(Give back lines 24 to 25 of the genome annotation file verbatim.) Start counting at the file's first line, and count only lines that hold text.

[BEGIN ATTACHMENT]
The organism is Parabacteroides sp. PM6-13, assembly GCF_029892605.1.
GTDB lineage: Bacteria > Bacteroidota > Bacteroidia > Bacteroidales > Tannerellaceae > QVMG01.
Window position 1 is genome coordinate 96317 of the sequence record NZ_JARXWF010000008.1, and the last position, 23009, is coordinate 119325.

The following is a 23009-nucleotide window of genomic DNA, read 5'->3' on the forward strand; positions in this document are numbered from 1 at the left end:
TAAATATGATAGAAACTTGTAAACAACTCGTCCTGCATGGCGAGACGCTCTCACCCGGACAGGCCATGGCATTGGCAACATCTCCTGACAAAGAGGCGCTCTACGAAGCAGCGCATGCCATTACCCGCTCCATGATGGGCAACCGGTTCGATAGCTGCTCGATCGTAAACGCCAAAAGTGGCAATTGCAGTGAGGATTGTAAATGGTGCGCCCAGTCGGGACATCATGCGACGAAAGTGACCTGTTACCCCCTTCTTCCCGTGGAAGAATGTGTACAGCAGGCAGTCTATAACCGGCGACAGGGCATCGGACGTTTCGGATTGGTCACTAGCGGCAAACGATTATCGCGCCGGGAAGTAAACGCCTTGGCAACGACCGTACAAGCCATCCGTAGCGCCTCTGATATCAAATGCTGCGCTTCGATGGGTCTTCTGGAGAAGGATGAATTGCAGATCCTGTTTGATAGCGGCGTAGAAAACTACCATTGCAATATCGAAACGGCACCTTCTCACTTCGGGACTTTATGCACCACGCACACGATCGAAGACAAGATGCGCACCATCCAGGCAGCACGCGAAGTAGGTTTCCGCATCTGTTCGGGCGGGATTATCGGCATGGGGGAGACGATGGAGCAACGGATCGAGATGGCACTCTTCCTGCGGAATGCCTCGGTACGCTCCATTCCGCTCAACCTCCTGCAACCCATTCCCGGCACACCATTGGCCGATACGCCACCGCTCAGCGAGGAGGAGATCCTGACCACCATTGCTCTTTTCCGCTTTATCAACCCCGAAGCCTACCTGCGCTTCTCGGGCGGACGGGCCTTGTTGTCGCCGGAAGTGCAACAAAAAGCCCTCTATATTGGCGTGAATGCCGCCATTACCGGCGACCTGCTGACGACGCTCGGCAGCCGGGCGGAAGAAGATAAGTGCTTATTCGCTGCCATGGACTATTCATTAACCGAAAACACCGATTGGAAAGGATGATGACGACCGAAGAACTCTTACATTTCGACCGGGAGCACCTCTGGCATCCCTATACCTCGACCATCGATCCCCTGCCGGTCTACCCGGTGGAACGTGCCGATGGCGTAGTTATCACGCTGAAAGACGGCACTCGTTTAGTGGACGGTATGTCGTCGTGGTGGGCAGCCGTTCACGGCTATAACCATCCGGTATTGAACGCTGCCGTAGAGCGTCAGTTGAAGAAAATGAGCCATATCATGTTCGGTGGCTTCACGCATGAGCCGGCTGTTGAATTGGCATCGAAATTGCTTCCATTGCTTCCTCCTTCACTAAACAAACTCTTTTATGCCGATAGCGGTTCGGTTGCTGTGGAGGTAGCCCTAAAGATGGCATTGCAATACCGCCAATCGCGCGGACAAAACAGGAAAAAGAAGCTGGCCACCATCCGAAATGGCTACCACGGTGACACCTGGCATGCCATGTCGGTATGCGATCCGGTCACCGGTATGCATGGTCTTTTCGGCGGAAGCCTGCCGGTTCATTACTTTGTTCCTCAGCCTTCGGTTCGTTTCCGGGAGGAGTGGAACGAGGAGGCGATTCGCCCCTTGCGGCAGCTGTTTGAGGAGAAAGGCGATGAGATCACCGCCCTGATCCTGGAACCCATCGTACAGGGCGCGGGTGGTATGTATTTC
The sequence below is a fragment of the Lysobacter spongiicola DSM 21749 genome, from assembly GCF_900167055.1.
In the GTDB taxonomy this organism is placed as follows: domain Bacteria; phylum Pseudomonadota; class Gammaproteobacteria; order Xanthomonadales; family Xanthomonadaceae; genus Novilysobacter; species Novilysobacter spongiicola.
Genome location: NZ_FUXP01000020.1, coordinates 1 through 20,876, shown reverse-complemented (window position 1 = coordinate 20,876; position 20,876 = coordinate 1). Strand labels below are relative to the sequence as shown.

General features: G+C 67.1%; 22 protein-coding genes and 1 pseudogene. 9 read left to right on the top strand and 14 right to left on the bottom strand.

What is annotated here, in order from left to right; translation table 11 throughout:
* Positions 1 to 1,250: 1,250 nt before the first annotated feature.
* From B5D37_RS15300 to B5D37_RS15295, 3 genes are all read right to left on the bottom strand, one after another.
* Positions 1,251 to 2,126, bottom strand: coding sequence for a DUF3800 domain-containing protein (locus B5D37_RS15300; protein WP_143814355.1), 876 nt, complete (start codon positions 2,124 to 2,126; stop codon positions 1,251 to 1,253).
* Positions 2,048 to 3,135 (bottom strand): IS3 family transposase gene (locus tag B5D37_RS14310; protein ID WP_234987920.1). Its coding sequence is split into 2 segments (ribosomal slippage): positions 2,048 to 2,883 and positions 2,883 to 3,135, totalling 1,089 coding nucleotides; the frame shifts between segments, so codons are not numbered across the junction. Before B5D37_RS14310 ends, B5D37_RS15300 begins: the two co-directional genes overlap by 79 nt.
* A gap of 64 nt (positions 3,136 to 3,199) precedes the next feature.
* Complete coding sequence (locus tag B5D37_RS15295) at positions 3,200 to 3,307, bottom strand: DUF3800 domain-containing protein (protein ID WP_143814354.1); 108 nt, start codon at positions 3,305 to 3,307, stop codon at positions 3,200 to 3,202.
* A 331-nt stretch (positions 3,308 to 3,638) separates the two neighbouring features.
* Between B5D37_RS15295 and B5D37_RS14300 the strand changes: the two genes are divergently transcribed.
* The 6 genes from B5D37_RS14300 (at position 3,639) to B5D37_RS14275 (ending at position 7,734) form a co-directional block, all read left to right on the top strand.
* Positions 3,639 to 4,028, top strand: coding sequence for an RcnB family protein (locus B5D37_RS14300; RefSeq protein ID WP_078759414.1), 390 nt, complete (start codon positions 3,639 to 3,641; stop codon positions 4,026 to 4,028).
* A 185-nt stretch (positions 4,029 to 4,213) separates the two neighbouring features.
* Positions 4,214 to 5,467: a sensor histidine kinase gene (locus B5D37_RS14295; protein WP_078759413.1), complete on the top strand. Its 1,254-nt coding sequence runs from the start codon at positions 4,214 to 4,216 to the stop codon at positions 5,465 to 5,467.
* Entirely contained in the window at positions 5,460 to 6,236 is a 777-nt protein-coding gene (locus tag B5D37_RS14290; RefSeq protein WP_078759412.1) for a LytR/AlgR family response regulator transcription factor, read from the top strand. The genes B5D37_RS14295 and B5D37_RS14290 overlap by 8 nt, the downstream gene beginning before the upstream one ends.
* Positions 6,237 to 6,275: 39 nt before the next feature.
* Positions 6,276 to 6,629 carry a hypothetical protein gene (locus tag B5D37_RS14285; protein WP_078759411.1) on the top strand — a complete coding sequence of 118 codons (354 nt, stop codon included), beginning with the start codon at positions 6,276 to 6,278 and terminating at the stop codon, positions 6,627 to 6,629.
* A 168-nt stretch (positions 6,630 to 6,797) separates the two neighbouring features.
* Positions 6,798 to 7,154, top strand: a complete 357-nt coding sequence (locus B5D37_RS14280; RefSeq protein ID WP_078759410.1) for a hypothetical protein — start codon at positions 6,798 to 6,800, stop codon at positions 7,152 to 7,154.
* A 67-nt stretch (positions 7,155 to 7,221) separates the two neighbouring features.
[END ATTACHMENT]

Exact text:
* Positions 6,237 to 6,275: 39 nt before the next feature.
* Positions 6,276 to 6,629 carry a hypothetical protein gene (locus tag B5D37_RS14285; protein WP_078759411.1) on the top strand — a complete coding sequence of 118 codons (354 nt, stop codon included), beginning with the start codon at positions 6,276 to 6,278 and terminating at the stop codon, positions 6,627 to 6,629.